Citation for The Globalization of Islam

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Haddad, Yvonne Yazbeck . "The Globalization of Islam." In The Oxford History of Islam. Ed. John L. Esposito. Oxford Islamic Studies Online. Jul 15, 2020. <>.


Haddad, Yvonne Yazbeck . "The Globalization of Islam." In The Oxford History of Islam. , edited by John L. Esposito. Oxford Islamic Studies Online, (accessed Jul 15, 2020).

The Globalization of Islam


Yvonne Yazbeck Haddad

Since the early 1970s, western Europeans and North Americans have become increasingly concerned about an apparent change in the nature and patterns of human migration. For some this change threatens to alter the ethnic and religious composition of their nation-states, their democratic and capitalist traditions, and their liberal social values. The emigration and settlement of Muslims from more than seventy nations to the West has been of some concern. For those in the West who believe in the purity of race, civilization, and culture, or in a supersessionist “Judeo-Christian” worldview, this movement of Muslims is a menacing threat to what they believe to be a homogeneous Western society. For others it increasingly represents a significant demographic shift that posits a major cultural challenge, the precise consequences of which are unpredictable and unforeseen, because they require a variety of adjustments by both the host countries and the new immigrants.

Until recently many Europeans and North Americans tended to identify Islam with the Arabs. More knowledgeable scholars added parts of Asia and Africa to the abode of Islam. Other scholars were reluctant to admit that not only is Islam a universal religion with adherents throughout the globe, but that it has increasingly become part and parcel of the West. Ignoring “the facts on the ground,” they persist in thinking of Muslims as displaced persons temporarily residing in the West, who will one day pack up and return to where they came from or to “where they belong.” Still others, who for religious or political reasons wish away these Muslim immigrants, have become more shrill in declaring their presence a threat.

The Globalization of Islam

(Left) Many types of mosques and community centers have been built in America to serve the large and varied Muslim community there. One of the most elegant is the Islamic Center of New York. Designed by the architectural firm Skidmore, Owings, and Merrill, and located on 96th Street on Manhattan's tony Upper East Side, it attests to the presence of an international community of Muslims in the metropolis.

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The Encounter of Islam with the West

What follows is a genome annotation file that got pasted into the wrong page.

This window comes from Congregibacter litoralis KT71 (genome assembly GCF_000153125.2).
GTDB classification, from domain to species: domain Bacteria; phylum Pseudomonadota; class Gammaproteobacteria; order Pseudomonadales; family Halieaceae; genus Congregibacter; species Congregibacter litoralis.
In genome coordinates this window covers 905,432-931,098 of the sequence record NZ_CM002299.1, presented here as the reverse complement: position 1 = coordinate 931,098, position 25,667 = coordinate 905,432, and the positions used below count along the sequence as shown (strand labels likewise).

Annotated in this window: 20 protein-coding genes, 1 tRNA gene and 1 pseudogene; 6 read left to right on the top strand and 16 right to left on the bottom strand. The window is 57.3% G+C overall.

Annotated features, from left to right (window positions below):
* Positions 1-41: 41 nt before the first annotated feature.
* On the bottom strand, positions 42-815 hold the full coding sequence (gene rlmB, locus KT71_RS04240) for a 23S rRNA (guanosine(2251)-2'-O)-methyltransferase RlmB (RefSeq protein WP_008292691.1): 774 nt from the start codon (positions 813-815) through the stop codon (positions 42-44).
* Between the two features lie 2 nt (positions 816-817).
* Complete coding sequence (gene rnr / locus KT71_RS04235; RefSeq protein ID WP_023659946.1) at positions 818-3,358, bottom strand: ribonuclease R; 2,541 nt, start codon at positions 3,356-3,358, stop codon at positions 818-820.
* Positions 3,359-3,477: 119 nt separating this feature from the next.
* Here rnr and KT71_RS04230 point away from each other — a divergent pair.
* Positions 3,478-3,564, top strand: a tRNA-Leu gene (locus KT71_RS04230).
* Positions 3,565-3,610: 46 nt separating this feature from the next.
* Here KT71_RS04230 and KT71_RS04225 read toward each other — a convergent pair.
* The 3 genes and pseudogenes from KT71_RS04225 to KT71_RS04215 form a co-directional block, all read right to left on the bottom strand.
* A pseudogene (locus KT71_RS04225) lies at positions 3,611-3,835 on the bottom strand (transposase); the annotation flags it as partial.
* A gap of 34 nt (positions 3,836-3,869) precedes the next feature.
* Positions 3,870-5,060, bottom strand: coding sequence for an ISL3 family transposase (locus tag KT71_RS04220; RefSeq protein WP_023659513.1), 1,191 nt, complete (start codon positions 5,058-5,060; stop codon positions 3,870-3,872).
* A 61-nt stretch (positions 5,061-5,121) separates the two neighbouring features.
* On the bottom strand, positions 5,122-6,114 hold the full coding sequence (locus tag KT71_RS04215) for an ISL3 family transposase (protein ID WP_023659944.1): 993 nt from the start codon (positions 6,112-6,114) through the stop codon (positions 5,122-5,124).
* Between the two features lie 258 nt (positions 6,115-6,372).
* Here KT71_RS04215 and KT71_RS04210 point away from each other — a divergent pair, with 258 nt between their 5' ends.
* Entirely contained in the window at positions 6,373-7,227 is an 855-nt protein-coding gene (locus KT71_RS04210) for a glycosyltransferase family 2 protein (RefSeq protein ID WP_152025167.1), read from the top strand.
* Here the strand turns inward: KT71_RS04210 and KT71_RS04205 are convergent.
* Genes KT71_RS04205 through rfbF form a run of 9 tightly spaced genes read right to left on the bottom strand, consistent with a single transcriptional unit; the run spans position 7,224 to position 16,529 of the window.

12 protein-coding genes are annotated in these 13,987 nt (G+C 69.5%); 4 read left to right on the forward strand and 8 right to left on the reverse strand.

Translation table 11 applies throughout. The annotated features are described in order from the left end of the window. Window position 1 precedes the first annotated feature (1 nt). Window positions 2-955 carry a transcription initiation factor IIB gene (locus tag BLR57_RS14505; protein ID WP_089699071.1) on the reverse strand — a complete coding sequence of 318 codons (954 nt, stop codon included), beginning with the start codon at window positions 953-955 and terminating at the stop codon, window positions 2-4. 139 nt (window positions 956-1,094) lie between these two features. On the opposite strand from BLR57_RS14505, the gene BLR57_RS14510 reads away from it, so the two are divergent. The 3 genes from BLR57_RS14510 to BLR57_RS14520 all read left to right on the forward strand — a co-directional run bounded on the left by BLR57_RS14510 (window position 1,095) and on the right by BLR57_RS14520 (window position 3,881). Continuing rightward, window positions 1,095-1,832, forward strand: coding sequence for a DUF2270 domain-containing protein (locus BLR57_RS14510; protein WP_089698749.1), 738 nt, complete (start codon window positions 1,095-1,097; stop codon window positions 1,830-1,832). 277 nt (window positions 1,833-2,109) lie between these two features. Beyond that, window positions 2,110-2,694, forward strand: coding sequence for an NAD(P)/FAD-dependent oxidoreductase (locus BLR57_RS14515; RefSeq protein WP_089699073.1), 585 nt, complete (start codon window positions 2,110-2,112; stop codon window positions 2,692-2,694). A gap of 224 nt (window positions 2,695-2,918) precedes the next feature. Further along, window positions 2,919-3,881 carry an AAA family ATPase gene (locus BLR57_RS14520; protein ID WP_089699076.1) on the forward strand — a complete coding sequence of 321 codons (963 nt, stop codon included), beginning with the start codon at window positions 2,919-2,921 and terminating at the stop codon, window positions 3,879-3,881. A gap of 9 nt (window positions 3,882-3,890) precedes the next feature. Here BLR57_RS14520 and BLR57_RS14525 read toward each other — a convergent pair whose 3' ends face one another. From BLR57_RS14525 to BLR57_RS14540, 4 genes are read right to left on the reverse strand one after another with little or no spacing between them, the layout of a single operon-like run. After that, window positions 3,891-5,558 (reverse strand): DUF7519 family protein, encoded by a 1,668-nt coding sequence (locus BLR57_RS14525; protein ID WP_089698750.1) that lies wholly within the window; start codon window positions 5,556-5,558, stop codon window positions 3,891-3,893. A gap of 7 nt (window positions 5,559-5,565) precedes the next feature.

The Muslim encounter with “the West” dates back to the beginning of Islam's expansion. As Arab armies spread their hegemony over major parts of the Byzantine Empire in Southwest Asia and North Africa, large segments of the Eastern Christian churches (Byzantines, Jacobites, Copts, Gregorians, and Nestorians) came under their control. This close encounter generated a variety of experiences, ranging from peaceful coexistence and cooperation to mutual vilification and armed conflict. It also helped craft a corpus of polemical literature written by both Muslims and Christians, each seeking to demonstrate and proclaim the truth and superiority of their own religion. Each group faulted the other for basing their faith on falsified scriptures as well as proclaiming errant doctrines. The Muslim depiction of the Christian “other” and the Christian depiction of Islam have inevitably been forged by the historical context in which they were conceived.

Muslim expansion from North Africa into western Europe was stopped at Poitiers in 732, but the Ottomans in the East kept probing Europe's defenses for several centuries until they were halted after the failure of the siege of Vienna in 1683. European areas that came under Muslim jurisdictions in Spain, Portugal, Sicily, and southern France between the eighth and the fifteenth centuries experienced a thriving cultural revival that became a major influence in the transmission of civilization that sparked the European Renaissance. The fall of Grenada in 1492 brought Muslim rule in western Europe to an end. A significant number of the Ottomans continued to live in eastern Europe, where some of the indigenous population converted to Islam in Bulgaria, Romania, Albania, and Serbia. The recent dramatic transplantation of Muslims into western Europe and North America has thus been called “the new Islamic presence.” Other scholars, noting the fact that Islam has modified the religious composition of western Europe and become its second largest religion, have begun to talk about “the new Europe.”